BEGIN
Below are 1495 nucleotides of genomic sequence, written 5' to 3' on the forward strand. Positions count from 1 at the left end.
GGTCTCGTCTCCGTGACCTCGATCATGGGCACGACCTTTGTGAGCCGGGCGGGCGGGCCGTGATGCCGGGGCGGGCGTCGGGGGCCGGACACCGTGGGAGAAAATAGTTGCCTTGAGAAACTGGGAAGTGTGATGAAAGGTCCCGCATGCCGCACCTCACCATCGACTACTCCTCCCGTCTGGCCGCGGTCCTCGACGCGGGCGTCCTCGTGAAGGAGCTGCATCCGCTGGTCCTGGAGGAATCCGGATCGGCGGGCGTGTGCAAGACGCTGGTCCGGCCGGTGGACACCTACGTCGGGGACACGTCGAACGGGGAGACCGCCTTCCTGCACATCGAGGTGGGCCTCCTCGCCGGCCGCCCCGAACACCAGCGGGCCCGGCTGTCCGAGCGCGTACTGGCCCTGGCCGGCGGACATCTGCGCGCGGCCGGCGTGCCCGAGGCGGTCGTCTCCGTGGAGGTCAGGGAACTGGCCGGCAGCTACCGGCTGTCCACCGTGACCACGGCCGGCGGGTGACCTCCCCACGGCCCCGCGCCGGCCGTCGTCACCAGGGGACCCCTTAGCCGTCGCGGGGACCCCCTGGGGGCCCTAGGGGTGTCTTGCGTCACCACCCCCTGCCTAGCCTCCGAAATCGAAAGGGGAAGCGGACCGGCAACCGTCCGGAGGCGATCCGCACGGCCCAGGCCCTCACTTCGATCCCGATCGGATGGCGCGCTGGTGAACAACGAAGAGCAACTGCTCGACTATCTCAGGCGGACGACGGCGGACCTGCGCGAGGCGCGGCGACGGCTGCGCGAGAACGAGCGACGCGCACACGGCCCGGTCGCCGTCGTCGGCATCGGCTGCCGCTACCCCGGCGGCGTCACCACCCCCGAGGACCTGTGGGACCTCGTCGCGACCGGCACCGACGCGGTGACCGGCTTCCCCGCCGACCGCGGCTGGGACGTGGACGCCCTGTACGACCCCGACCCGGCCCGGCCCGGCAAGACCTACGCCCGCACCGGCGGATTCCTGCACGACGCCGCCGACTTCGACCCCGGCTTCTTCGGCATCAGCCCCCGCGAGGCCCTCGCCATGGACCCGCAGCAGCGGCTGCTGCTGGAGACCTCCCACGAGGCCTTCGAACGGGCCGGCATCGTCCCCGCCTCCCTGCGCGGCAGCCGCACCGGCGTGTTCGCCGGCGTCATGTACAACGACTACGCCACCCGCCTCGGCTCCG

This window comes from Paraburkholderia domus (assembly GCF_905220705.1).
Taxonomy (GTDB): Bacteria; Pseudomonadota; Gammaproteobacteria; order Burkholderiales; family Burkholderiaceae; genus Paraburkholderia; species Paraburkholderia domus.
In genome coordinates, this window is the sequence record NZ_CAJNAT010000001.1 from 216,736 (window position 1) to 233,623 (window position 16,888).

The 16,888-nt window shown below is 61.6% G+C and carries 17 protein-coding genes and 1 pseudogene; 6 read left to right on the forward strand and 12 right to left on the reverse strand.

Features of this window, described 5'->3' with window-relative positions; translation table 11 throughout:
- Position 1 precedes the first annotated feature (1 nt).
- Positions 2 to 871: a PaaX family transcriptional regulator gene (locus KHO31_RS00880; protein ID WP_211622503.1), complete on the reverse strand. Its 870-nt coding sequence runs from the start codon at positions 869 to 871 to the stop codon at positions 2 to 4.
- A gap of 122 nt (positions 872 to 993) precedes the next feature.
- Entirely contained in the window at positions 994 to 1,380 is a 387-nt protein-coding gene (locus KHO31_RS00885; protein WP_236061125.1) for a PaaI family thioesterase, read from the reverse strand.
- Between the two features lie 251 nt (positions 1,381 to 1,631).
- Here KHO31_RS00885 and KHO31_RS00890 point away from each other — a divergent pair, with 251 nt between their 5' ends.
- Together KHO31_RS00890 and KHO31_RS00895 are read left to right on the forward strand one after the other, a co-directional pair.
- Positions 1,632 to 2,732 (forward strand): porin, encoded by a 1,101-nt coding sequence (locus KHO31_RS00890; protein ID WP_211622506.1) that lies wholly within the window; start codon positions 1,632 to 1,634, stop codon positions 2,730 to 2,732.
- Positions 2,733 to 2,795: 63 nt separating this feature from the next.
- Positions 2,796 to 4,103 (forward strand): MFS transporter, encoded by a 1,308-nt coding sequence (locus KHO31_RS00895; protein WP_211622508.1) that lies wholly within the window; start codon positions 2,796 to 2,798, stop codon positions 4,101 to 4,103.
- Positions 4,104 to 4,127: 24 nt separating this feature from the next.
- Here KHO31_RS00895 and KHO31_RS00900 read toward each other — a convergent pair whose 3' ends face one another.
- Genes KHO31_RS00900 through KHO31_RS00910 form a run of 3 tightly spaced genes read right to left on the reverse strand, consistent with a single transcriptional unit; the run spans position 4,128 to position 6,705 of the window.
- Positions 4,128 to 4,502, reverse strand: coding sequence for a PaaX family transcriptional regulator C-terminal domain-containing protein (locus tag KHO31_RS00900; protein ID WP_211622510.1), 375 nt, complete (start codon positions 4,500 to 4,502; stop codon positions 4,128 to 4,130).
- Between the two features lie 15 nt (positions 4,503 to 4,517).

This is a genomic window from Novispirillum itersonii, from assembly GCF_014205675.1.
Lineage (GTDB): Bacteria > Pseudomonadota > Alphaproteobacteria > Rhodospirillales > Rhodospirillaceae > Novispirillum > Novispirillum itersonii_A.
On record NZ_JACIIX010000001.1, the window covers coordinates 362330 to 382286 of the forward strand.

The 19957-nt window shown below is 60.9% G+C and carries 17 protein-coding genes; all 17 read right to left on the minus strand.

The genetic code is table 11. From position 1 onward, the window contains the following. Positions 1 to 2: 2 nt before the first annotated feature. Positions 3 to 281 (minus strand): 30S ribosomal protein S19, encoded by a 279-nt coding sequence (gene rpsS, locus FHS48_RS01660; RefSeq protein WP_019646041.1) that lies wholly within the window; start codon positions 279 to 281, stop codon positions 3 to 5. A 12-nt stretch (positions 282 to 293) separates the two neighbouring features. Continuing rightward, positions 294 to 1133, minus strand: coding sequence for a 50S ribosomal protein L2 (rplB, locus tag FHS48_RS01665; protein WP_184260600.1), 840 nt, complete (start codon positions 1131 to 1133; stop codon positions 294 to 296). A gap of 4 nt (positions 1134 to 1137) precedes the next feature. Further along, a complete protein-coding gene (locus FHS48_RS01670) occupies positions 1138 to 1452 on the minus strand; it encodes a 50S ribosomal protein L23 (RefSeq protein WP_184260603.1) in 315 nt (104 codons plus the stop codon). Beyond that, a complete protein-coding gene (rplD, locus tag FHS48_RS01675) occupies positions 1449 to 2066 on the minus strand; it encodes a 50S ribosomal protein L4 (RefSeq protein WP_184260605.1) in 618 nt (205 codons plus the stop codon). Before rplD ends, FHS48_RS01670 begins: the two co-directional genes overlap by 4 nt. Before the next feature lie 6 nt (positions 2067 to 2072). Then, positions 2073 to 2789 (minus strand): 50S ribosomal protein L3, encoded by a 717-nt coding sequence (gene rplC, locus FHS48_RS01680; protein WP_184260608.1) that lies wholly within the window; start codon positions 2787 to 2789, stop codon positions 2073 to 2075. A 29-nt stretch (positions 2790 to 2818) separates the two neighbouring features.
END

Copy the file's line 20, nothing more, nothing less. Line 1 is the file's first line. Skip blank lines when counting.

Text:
- Genes KHO31_RS00900 through KHO31_RS00910 form a run of 3 tightly spaced genes read right to left on the reverse strand, consistent with a single transcriptional unit; the run spans position 4,128 to position 6,705 of the window.